Television wizard Roger Ailes and his combat-ready army at the Fox News Channel, the cable-news powerhouse he launched in 1996, have spent three years preparing for all-out war over New York magazine writer Gabriel Sherman’s forthcoming Ailes biography, The Loudest Voice in the Room.
And now, with the book’s official publication two weeks away, war is finally at hand. After contents of the book leaked on Tuesday, a Fox News spokesperson said Sherman reported falsehoods after receiving zero cooperation from his subject.
That, it appears, is the first volley in what will inevitably become a protracted conflict.
According to a report posted late Tuesday night on The New York Times website, Sherman’s 560-page biography, to be published by Random House, is every bit as harsh as Team Ailes had feared—kind of a literary Pearl Harbor.
The Times account, based on the paper’s obtaining an early copy of Sherman’s book, reports that the author asserts that Ailes viciously mocks Fox News stars behind their backs; gloats over backroom victories against corporate opponents (specifically Lachlan Murdoch, elder son of Ailes’s boss Rupert Murdoch, who runs News Corp., Fox News’s parent company); once offered a prospective female employee an extra $100 a week in salary for sex; and flung an anti-Semitic slur during an argument with a rival television executive who happened to be Jewish.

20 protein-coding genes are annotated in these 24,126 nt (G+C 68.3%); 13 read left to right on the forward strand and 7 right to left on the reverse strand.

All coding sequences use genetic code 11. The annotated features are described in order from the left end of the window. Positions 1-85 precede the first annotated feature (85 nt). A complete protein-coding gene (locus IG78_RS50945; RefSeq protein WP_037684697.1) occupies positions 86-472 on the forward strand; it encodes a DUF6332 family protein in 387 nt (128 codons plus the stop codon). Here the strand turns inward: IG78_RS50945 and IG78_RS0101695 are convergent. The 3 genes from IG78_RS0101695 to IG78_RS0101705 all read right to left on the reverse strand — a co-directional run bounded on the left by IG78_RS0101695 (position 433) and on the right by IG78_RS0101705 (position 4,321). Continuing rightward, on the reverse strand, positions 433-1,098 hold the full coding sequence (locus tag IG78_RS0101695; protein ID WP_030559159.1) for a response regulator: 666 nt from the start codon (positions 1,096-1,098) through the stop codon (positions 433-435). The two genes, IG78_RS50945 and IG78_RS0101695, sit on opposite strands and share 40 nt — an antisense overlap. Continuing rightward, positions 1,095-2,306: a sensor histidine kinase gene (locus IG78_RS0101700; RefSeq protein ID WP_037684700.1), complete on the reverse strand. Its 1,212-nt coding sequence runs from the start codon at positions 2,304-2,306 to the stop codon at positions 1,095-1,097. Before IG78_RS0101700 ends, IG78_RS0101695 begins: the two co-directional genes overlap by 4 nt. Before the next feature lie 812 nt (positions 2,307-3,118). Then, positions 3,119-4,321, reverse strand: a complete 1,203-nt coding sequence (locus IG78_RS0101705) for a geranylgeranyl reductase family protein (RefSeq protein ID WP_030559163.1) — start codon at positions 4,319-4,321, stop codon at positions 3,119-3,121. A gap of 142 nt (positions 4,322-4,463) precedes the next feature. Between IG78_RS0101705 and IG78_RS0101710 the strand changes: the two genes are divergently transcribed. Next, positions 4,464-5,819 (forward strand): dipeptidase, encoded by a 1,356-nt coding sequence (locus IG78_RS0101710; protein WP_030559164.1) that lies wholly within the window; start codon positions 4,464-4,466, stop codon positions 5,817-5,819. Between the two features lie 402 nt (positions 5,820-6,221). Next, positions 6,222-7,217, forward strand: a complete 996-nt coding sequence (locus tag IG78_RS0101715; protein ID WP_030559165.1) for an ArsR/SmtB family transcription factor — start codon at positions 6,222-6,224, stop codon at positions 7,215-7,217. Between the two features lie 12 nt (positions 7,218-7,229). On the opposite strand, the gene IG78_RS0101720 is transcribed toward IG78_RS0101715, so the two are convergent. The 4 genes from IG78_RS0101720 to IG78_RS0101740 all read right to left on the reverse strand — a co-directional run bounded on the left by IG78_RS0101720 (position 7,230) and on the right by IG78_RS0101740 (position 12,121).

Sherman also claims, according to the Times, that Ailes—who was a celebrated Republican media consultant in his previous life—hoped to use Fox News for his political agenda during the 2012 presidential campaign, telling fellow executives: “I want to elect the next president.”
Fox News’s response: “While we have not read the book, the only reality here is that Gabe was not provided any direct access to Roger Ailes and the book was never fact-checked with Fox News.” Random House vigorously defended its author, calling Sherman’s biography “an objective and rigorously reported account of Roger Ailes’s life and his running of Fox News.” The publisher told the Times: “We fully stand by the book. If anyone has issues with it, we will respond with the facts as Gabe Sherman has reported them.”
Of particular concern is Sherman’s rendering of an incident involving Ailes and Discovery Chief Executive David Zaslav when they were rival executives at NBC and fighting for power and influence within the company. “Let’s kill the S.O.B.,” Ailes is quoted as telling colleagues at a company dinner, and later following up during a meeting with Zaslav with what the Times described as “a vulgar, anti-Semitic slur.”
According to the Times, Sherman writes that an internal investigation of the incident by a partner from the blue-chip law firm Proskauer Rose concluded that Ailes likely used an obscene phrase containing the words “little” and “Jew.” Sherman reportedly quotes former NBC CEO Robert Wright, a longtime Ailes detractor, as saying, “My conclusion was that he probably said it.”